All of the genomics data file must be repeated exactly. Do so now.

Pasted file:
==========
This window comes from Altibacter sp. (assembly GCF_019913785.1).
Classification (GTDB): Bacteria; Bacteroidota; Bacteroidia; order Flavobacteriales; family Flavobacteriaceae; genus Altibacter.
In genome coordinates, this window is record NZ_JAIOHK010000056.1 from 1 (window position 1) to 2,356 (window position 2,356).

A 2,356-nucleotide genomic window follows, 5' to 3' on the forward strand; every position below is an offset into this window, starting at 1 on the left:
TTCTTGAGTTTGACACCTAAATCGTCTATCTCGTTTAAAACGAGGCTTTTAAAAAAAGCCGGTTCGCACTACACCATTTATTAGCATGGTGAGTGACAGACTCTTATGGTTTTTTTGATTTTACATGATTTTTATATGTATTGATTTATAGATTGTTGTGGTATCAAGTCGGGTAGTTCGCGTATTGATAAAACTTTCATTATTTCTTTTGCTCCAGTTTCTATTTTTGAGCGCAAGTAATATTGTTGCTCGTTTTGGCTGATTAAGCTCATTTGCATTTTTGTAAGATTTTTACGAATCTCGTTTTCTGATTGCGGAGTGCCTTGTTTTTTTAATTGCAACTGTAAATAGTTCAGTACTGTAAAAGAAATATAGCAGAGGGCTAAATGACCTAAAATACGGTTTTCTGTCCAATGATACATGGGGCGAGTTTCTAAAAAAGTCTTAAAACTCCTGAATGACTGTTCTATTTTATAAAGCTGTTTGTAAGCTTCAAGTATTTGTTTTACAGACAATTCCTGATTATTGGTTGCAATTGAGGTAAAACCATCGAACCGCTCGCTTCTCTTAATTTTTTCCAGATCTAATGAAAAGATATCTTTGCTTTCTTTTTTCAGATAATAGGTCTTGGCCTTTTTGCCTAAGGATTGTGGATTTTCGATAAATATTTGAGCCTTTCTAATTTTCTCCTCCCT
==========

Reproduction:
This window comes from Altibacter sp. (assembly GCF_019913785.1).
Classification (GTDB): Bacteria; Bacteroidota; Bacteroidia; order Flavobacteriales; family Flavobacteriaceae; genus Altibacter.
In genome coordinates, this window is record NZ_JAIOHK010000056.1 from 1 (window position 1) to 2,356 (window position 2,356).

A 2,356-nucleotide genomic window follows, 5' to 3' on the forward strand; every position below is an offset into this window, starting at 1 on the left:
TTCTTGAGTTTGACACCTAAATCGTCTATCTCGTTTAAAACGAGGCTTTTAAAAAAAGCCGGTTCGCACTACACCATTTATTAGCATGGTGAGTGACAGACTCTTATGGTTTTTTTGATTTTACATGATTTTTATATGTATTGATTTATAGATTGTTGTGGTATCAAGTCGGGTAGTTCGCGTATTGATAAAACTTTCATTATTTCTTTTGCTCCAGTTTCTATTTTTGAGCGCAAGTAATATTGTTGCTCGTTTTGGCTGATTAAGCTCATTTGCATTTTTGTAAGATTTTTACGAATCTCGTTTTCTGATTGCGGAGTGCCTTGTTTTTTTAATTGCAACTGTAAATAGTTCAGTACTGTAAAAGAAATATAGCAGAGGGCTAAATGACCTAAAATACGGTTTTCTGTCCAATGATACATGGGGCGAGTTTCTAAAAAAGTCTTAAAACTCCTGAATGACTGTTCTATTTTATAAAGCTGTTTGTAAGCTTCAAGTATTTGTTTTACAGACAATTCCTGATTATTGGTTGCAATTGAGGTAAAACCATCGAACCGCTCGCTTCTCTTAATTTTTTCCAGATCTAATGAAAAGATATCTTTGCTTTCTTTTTTCAGATAATAGGTCTTGGCCTTTTTGCCTAAGGATTGTGGATTTTCGATAAATATTTGAGCCTTTCTAATTTTCTCCTCCCT